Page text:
I volunteer at a historical village – a place with over 70 buildings and thousands of items for our visitors to see and on so many occasions the exhibits stimulate thoughts, memories and discussions.  I have always been interested in stories – not so much fiction, but the real life stories particularly those of historic interest.  I will be writing some short stories here, and perhaps also post stories that others have submitted.

 The Dunny

I suspect my grandchildren will be quite shocked when they learn about using the toilet when I was a little girl!

My earliest memories are that when I was about three or four years old and lived with my grandparents life was quite difficult.  It was after the end of World War II, and my father was then out of the army, and with the help of his brothers-in-law was building a new house, but it wasn’t ready until just after my sister was born.

There were six adults and three children living in the house and one lavatory.  That is what we called them then – or in grand Australian lingo, the “dunny”.  OK, there were other words used – “the thunderbox”, “the bog”, “the can”, “the crapper”, “the outhouse”, “the john” or “the throne”.  No doubt other words were used too.

It was in fact a timber and corrugated iron “shed” just a few feet from the back door of the house, beside the laundry.  It was built with roughly cut timber and corrugated iron, with an iron roof, probably with a dirt floor.

Where we sat to “go” was somewhat throne-like – a wide wooden seat firmly set above a hole, with a round hole on which one had to sit strategically so that all bodily waste dropped into the hole.

With so many folk using it, the container below would have filled up quickly.  I have no recollection of what was done at that point – perhaps there was, as was the case in some places, the “night man” who came and emptied the contents, usually at night each week leaving an empty “can”, but as I was so little I never knew about that.

We only lived there for a short time, perhaps six or nine months, before moving into a new house with a lavatory INSIDE the house – one with a ceramic toilet bowl and sewerage.   There was a tank of water about 2 meters above the toilet, firmly attached to the wall, which filled up with water from a pipe attached to the water supply, and as one pulled a chain or cord that was attached, it released the water flushing out the contents of the toilet bowl.  The tank filled automatically ready for the next user.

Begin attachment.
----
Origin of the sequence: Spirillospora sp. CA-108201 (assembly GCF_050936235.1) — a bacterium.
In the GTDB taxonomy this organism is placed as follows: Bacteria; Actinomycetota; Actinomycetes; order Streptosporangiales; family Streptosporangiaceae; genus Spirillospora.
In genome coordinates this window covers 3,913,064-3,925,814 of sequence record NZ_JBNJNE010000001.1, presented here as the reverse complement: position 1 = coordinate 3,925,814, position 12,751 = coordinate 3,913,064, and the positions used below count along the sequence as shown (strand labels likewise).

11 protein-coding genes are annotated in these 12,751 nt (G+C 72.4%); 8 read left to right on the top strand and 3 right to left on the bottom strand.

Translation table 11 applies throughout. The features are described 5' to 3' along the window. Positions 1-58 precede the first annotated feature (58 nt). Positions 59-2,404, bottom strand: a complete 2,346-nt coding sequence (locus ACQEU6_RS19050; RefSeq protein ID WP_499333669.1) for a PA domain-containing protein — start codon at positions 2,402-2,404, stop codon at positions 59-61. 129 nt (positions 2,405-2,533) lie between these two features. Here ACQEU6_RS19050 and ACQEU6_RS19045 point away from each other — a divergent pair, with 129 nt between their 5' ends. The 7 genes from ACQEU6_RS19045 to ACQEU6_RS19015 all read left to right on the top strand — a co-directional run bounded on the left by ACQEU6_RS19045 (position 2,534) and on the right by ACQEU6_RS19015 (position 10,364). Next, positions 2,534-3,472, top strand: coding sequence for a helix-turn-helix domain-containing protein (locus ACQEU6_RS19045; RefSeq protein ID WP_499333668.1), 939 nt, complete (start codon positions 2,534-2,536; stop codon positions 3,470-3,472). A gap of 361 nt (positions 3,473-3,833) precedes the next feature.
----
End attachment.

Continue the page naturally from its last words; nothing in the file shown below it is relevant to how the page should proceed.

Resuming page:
I do recall that when we lived with my grandparents, we also had a “chamber pot”.  This also had slang names – “the gazunder” (it goes under the bed).  It was an enamel or pottery bowl with a handle that sat under the bed until such time that someone wanted to relieve themselves.  My parents would have shared one under their bed, and my grandparents and aunt and uncle would have had theirs too.  I think the children had one too – but I can’t remember that.

It is something that all members of the family would use – when the task was done it was  pushed back under the bed, covered by a piece of fabric, and in the morning it would be the ladies of the house who had the task of emptying the pot, washing it and readying it for the next night.  Women of course had to squat, and position themselves above it to ensure that there was no spilling. If it was a clear night with no rain, perhaps the family member would go outside to the lavatory – or the men would find a bush away from the house.  No one liked using the chamber pot, but it was a necessity when the lavatory was some distance from the house.  If anyone chose to go outside, they would have to carry a lamp or candle in the early days as there was no electric lighting to the lavatory.

People on farms or living in towns would not have sewerage, so they too would have a timber and corrugated lavatory, just like we had at my grandparent’s home, without the services of a night man.  Often sawdust, soil, or disinfectant solutions would be poured into the hole to reduce the smell.  When the hole was full or the dunny need to be put somewhere else, soil was shovelled in after the fragile building was moved to another suitable location.

Rolls of toilet paper in those days were a fairly new phenomenon.  Many people had been used to using newspaper – often torn into squares and held together by string and hanging on a nail or hook on the wall.  When telephone books came into being, the old books were used – the man of the house would drill a hole through one corner to attach to the nail or hook.  No doubt the ink from the printing would leave its mark.

Of course the outdoor lavatories were not sealed and various animals, spiders, frogs or reptiles would take refuge there.  There are many stories about finding a snake or lizard in the lavatory, and many folk were bitten on the bottom or private parts by a red back spider!  You always had to check!!  Other events would occur that would cause problems with the outdoor toilet – storms or falling trees would damage or destroy them as mostly they were built rather clumsily, or a farmyard vehicle would be accidentally driven into the dunny.

Public toilets were few and far between in those days – and mostly you had to pay to go to them.  There would be a toilet attendant – certainly a lady in the ladies’ toilet, but since I never went to the men’s I don’t know how that worked.  We would have to give the attendant a penny to use the toilet.  You always made sure you had access to a penny or two if you were away from home!!

© Dianne Hill

September 2014






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